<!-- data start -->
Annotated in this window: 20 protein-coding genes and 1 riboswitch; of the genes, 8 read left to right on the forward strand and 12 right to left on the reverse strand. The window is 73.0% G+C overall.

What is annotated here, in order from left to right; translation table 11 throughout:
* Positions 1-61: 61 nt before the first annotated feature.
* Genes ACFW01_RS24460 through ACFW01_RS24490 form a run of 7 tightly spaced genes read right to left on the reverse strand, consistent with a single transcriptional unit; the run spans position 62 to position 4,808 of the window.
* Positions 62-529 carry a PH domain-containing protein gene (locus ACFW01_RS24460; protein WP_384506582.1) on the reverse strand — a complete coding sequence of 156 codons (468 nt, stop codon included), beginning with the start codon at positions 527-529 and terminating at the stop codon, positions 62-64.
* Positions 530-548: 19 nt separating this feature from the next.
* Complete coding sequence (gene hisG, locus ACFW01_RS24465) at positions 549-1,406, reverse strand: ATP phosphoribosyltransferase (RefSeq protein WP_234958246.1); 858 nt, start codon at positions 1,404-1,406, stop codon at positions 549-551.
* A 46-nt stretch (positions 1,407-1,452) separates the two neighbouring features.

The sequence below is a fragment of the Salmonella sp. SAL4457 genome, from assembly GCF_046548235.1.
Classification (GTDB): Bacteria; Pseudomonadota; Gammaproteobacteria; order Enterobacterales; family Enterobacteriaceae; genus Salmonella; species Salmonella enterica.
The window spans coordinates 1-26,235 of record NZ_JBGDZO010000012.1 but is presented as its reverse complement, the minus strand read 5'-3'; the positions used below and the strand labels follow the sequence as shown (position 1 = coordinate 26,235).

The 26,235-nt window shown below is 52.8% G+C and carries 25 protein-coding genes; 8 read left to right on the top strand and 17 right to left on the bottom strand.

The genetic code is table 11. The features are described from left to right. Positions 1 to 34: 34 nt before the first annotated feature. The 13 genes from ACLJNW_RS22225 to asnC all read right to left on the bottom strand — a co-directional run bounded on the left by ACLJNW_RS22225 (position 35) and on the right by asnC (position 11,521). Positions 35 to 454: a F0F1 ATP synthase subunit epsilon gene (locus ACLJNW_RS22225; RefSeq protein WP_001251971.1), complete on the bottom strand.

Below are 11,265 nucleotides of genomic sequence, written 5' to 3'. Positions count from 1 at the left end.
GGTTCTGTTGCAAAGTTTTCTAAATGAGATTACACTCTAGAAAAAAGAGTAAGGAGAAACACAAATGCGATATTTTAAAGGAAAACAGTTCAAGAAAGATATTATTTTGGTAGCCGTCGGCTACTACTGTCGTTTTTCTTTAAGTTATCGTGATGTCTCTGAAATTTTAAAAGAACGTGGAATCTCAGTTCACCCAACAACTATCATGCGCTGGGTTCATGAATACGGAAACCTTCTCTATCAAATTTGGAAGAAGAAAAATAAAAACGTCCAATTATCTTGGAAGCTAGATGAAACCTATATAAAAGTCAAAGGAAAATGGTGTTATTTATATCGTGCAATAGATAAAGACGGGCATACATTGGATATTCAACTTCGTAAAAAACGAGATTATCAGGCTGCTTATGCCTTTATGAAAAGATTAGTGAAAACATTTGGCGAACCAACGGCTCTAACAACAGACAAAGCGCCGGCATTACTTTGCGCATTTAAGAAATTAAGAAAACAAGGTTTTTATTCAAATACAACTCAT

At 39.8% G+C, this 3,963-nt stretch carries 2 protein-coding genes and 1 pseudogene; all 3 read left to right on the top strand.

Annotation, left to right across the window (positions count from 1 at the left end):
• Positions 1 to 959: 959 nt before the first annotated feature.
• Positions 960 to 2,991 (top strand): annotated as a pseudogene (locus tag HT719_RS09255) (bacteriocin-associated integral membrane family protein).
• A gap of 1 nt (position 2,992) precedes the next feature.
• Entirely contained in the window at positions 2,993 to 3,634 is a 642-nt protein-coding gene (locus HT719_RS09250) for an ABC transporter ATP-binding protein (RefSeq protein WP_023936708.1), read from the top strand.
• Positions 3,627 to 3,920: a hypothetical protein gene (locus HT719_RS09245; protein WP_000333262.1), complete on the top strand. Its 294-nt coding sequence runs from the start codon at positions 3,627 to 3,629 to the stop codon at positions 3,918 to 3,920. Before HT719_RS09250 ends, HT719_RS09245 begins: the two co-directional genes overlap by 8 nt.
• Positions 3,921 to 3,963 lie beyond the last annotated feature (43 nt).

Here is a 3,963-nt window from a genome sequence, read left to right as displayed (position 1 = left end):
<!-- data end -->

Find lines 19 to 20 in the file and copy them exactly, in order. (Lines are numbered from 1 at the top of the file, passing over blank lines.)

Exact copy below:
• Positions 960 to 2,991 (top strand): annotated as a pseudogene (locus tag HT719_RS09255) (bacteriocin-associated integral membrane family protein).
• A gap of 1 nt (position 2,992) precedes the next feature.